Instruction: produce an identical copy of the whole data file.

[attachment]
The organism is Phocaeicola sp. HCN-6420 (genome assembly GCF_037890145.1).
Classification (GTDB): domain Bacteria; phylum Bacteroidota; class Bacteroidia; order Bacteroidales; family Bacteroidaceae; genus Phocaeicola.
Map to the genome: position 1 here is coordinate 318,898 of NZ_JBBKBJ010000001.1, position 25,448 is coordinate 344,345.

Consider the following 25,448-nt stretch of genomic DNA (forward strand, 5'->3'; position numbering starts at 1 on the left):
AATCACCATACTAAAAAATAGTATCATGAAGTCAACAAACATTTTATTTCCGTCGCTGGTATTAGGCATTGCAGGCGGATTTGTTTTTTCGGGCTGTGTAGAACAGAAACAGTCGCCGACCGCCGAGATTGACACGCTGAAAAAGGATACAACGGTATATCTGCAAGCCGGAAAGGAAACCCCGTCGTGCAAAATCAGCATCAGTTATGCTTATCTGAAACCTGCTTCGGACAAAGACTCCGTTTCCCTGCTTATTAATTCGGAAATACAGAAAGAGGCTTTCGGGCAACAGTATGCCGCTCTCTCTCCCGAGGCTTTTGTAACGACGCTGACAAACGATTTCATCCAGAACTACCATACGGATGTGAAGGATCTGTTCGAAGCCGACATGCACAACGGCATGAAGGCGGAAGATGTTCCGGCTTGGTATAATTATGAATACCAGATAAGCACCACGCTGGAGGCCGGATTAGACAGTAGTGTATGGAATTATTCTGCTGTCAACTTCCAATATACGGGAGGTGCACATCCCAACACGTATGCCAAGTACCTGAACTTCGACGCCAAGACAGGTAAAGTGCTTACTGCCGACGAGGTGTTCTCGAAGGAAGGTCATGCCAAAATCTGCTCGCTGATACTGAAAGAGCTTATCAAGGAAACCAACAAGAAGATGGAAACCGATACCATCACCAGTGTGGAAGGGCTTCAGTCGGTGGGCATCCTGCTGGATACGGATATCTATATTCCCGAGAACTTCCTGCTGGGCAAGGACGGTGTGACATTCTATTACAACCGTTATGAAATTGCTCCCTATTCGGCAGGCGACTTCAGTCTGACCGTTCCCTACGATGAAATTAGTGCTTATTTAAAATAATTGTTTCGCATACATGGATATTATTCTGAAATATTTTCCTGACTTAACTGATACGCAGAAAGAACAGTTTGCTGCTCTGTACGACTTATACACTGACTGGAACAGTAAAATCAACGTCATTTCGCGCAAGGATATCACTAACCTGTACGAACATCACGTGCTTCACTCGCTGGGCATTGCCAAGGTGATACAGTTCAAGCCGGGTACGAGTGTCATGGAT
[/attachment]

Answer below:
The organism is Phocaeicola sp. HCN-6420 (genome assembly GCF_037890145.1).
Classification (GTDB): domain Bacteria; phylum Bacteroidota; class Bacteroidia; order Bacteroidales; family Bacteroidaceae; genus Phocaeicola.
Map to the genome: position 1 here is coordinate 318,898 of NZ_JBBKBJ010000001.1, position 25,448 is coordinate 344,345.

Consider the following 25,448-nt stretch of genomic DNA (forward strand, 5'->3'; position numbering starts at 1 on the left):
AATCACCATACTAAAAAATAGTATCATGAAGTCAACAAACATTTTATTTCCGTCGCTGGTATTAGGCATTGCAGGCGGATTTGTTTTTTCGGGCTGTGTAGAACAGAAACAGTCGCCGACCGCCGAGATTGACACGCTGAAAAAGGATACAACGGTATATCTGCAAGCCGGAAAGGAAACCCCGTCGTGCAAAATCAGCATCAGTTATGCTTATCTGAAACCTGCTTCGGACAAAGACTCCGTTTCCCTGCTTATTAATTCGGAAATACAGAAAGAGGCTTTCGGGCAACAGTATGCCGCTCTCTCTCCCGAGGCTTTTGTAACGACGCTGACAAACGATTTCATCCAGAACTACCATACGGATGTGAAGGATCTGTTCGAAGCCGACATGCACAACGGCATGAAGGCGGAAGATGTTCCGGCTTGGTATAATTATGAATACCAGATAAGCACCACGCTGGAGGCCGGATTAGACAGTAGTGTATGGAATTATTCTGCTGTCAACTTCCAATATACGGGAGGTGCACATCCCAACACGTATGCCAAGTACCTGAACTTCGACGCCAAGACAGGTAAAGTGCTTACTGCCGACGAGGTGTTCTCGAAGGAAGGTCATGCCAAAATCTGCTCGCTGATACTGAAAGAGCTTATCAAGGAAACCAACAAGAAGATGGAAACCGATACCATCACCAGTGTGGAAGGGCTTCAGTCGGTGGGCATCCTGCTGGATACGGATATCTATATTCCCGAGAACTTCCTGCTGGGCAAGGACGGTGTGACATTCTATTACAACCGTTATGAAATTGCTCCCTATTCGGCAGGCGACTTCAGTCTGACCGTTCCCTACGATGAAATTAGTGCTTATTTAAAATAATTGTTTCGCATACATGGATATTATTCTGAAATATTTTCCTGACTTAACTGATACGCAGAAAGAACAGTTTGCTGCTCTGTACGACTTATACACTGACTGGAACAGTAAAATCAACGTCATTTCGCGCAAGGATATCACTAACCTGTACGAACATCACGTGCTTCACTCGCTGGGCATTGCCAAGGTGATACAGTTCAAGCCGGGTACGAGTGTCATGGAT